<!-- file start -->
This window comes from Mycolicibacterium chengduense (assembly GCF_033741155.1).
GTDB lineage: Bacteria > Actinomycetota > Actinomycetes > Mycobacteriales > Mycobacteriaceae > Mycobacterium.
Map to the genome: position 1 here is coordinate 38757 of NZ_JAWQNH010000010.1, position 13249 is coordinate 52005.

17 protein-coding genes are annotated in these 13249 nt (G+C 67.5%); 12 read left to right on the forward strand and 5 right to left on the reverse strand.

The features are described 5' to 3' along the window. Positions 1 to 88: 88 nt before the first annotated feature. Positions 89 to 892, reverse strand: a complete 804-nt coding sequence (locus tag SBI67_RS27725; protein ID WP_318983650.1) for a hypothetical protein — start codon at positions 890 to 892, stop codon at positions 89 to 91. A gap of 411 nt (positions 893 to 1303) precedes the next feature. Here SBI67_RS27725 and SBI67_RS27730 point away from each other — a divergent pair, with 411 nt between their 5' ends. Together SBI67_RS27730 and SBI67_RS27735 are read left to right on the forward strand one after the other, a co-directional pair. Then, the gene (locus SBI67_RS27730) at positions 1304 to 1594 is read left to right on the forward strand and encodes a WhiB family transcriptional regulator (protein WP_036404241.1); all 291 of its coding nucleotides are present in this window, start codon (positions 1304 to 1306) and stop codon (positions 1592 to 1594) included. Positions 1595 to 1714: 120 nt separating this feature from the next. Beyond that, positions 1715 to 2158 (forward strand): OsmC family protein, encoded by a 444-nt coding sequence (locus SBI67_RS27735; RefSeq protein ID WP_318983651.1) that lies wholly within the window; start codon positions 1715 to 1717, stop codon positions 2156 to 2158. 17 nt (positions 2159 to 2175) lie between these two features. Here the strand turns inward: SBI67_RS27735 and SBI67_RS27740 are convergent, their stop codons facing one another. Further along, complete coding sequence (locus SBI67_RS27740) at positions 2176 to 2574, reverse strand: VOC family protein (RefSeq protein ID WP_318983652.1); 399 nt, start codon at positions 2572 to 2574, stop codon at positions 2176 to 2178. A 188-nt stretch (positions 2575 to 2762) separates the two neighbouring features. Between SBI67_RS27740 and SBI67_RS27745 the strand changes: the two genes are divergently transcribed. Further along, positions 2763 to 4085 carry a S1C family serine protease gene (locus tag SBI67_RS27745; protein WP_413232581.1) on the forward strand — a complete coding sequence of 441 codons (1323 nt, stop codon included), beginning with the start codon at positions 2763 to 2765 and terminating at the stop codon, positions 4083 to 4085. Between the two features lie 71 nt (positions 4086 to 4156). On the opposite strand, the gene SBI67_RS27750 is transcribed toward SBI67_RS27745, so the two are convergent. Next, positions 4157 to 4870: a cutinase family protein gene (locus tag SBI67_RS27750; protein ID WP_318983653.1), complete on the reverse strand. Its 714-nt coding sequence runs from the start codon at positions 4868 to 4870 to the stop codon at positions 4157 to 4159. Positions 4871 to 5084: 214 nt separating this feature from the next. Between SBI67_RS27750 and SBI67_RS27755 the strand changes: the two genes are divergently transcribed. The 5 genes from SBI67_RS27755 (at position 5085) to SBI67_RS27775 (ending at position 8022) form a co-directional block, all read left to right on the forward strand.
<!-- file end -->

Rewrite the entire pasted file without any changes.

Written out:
This window comes from Mycolicibacterium chengduense (assembly GCF_033741155.1).
GTDB lineage: Bacteria > Actinomycetota > Actinomycetes > Mycobacteriales > Mycobacteriaceae > Mycobacterium.
Map to the genome: position 1 here is coordinate 38757 of NZ_JAWQNH010000010.1, position 13249 is coordinate 52005.

17 protein-coding genes are annotated in these 13249 nt (G+C 67.5%); 12 read left to right on the forward strand and 5 right to left on the reverse strand.

The features are described 5' to 3' along the window. Positions 1 to 88: 88 nt before the first annotated feature. Positions 89 to 892, reverse strand: a complete 804-nt coding sequence (locus tag SBI67_RS27725; protein ID WP_318983650.1) for a hypothetical protein — start codon at positions 890 to 892, stop codon at positions 89 to 91. A gap of 411 nt (positions 893 to 1303) precedes the next feature. Here SBI67_RS27725 and SBI67_RS27730 point away from each other — a divergent pair, with 411 nt between their 5' ends. Together SBI67_RS27730 and SBI67_RS27735 are read left to right on the forward strand one after the other, a co-directional pair. Then, the gene (locus SBI67_RS27730) at positions 1304 to 1594 is read left to right on the forward strand and encodes a WhiB family transcriptional regulator (protein WP_036404241.1); all 291 of its coding nucleotides are present in this window, start codon (positions 1304 to 1306) and stop codon (positions 1592 to 1594) included. Positions 1595 to 1714: 120 nt separating this feature from the next. Beyond that, positions 1715 to 2158 (forward strand): OsmC family protein, encoded by a 444-nt coding sequence (locus SBI67_RS27735; RefSeq protein ID WP_318983651.1) that lies wholly within the window; start codon positions 1715 to 1717, stop codon positions 2156 to 2158. 17 nt (positions 2159 to 2175) lie between these two features. Here the strand turns inward: SBI67_RS27735 and SBI67_RS27740 are convergent, their stop codons facing one another. Further along, complete coding sequence (locus SBI67_RS27740) at positions 2176 to 2574, reverse strand: VOC family protein (RefSeq protein ID WP_318983652.1); 399 nt, start codon at positions 2572 to 2574, stop codon at positions 2176 to 2178. A 188-nt stretch (positions 2575 to 2762) separates the two neighbouring features. Between SBI67_RS27740 and SBI67_RS27745 the strand changes: the two genes are divergently transcribed. Further along, positions 2763 to 4085 carry a S1C family serine protease gene (locus tag SBI67_RS27745; protein WP_413232581.1) on the forward strand — a complete coding sequence of 441 codons (1323 nt, stop codon included), beginning with the start codon at positions 2763 to 2765 and terminating at the stop codon, positions 4083 to 4085. Between the two features lie 71 nt (positions 4086 to 4156). On the opposite strand, the gene SBI67_RS27750 is transcribed toward SBI67_RS27745, so the two are convergent. Next, positions 4157 to 4870: a cutinase family protein gene (locus tag SBI67_RS27750; protein ID WP_318983653.1), complete on the reverse strand. Its 714-nt coding sequence runs from the start codon at positions 4868 to 4870 to the stop codon at positions 4157 to 4159. Positions 4871 to 5084: 214 nt separating this feature from the next. Between SBI67_RS27750 and SBI67_RS27755 the strand changes: the two genes are divergently transcribed. The 5 genes from SBI67_RS27755 (at position 5085) to SBI67_RS27775 (ending at position 8022) form a co-directional block, all read left to right on the forward strand.